Higher patient waiting times are associated with higher chronic stress of general practice personnel: Results of the cluster-randomized IMPROVEjob study

Julian Göbel, Karen Linden, Matthias Grot, Brigitte Werners, Lukas Degen, Tanja Seifried-Dübon, Esther Rind, Anna-Lisa Eilerts, Claudia Pieper, Verena Schröder, Monika A. Rieger, Birgitta Weltermann

Keywords: waiting times, stress, general practitioners, practice personell

Studies showed that higher waiting times in general practices lower patients’ satisfaction with care. Yet, there are little data on associations between patients’ waiting times and chronic stress of practice personnel. We used baseline data of the cluster-randomized IMPROVEjob study with 60 German general practices to address this question.

Research questions:
We aimed to assess associations between chronic stress of practice personnel and personnel-reported waiting times.

The IMPROVEjob study included 366 professionals from 60 practices in the German North-Rhine region: 84 practice leaders, 28 employed physicians and 254 practice assistants. Perceived chronic stress was measured with the validated TICS-SSCS questionnaire (scale 0=low to 48=high). The waiting time was surveyed with a self-developed item (“On average, how long do patients wait in your practice?”) offering 6 answer options: “5-15 minutes”, “16-30 minutes”, “31-45 minutes”, “46-60 minutes”, “over 1 hour”, “over 2 hours”. A multilevel regression model analyzed for associations between personnel’s perceived chronic stress and the reported waiting time while respecting the clustered data.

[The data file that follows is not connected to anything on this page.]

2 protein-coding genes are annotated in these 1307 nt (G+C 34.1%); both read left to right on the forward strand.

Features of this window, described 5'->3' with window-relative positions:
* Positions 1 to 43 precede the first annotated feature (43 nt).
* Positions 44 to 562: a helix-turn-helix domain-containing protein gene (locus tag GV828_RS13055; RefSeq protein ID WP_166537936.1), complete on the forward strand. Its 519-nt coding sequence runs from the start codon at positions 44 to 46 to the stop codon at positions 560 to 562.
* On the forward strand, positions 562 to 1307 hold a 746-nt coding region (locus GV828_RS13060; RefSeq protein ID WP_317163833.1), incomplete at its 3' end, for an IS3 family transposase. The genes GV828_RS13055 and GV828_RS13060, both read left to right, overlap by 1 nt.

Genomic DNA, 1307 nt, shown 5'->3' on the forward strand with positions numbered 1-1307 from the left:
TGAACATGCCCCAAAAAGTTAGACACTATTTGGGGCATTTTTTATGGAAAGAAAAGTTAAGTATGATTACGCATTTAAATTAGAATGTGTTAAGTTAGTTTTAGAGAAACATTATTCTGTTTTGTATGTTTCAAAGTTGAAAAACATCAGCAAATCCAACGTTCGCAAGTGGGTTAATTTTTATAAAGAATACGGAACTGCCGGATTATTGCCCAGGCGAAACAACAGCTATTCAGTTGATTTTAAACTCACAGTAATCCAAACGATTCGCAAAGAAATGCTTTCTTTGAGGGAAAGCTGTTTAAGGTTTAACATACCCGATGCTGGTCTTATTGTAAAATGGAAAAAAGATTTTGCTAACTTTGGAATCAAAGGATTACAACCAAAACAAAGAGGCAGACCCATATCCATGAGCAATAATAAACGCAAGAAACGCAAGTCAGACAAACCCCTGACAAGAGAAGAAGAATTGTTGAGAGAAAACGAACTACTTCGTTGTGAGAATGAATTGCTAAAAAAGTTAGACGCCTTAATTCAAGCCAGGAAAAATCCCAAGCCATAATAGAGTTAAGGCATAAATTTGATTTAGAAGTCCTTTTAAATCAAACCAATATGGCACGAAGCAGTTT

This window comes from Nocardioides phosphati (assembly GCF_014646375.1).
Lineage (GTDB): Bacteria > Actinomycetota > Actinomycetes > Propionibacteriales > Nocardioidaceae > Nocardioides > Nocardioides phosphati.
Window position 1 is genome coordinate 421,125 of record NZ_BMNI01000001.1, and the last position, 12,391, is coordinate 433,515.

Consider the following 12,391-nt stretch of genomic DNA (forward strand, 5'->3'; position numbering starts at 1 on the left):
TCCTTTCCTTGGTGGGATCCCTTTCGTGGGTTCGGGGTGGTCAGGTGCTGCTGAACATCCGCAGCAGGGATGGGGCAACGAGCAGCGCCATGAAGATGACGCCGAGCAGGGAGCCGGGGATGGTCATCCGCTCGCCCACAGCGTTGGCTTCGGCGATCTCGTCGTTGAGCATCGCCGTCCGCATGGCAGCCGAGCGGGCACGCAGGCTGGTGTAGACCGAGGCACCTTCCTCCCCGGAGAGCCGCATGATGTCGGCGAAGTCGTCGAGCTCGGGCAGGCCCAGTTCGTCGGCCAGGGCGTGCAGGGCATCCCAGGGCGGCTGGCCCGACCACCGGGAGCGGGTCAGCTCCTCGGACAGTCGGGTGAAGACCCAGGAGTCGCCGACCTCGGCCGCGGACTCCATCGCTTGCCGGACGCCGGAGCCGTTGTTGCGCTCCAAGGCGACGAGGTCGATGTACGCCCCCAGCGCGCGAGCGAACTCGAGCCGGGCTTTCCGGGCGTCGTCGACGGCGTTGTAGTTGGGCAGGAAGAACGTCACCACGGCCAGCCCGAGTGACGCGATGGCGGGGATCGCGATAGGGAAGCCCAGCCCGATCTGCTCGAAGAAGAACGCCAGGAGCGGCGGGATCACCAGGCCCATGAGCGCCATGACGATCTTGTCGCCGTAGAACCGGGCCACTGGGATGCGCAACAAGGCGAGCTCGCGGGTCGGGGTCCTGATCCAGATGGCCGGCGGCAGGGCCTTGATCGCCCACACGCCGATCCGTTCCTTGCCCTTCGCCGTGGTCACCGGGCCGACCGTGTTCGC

The reported waiting times were: 5-15 minutes: 11.0%, 16-30 minutes: 35.8%, 31-45 minutes: 30.3%, 46-60 minutes: 12.1%, over 1 hour: 7.5%, over 2 hours: 3.2%. The average TICS-SSCS sum score across all 3 occupational groups was 19 out of 48 (SD = 8.78). Higher waiting times correlated with higher chronic stress of personnel on individual level (r all staff = 0.25; r practice leader = 0.24; r employed physician = 0.40; r practice assistants = 0.22). In the regression model, each waiting time shift from a shorter to a longer waiting time was associated with a significant increase in chronic stress (+1.72 points on the TICS SSCS scale).

Higher patient waiting times are associated with a negative effect on practice staff’s wellbeing. Optimized work processes are needed to reduce waiting times and personnel’s chronic stress.

Points for discussion:
What is your experience from your practice? Do you feel stressed when patients wait for a long time?

Do you have experience with trainings improving workflows to avoid or reduce waiting times?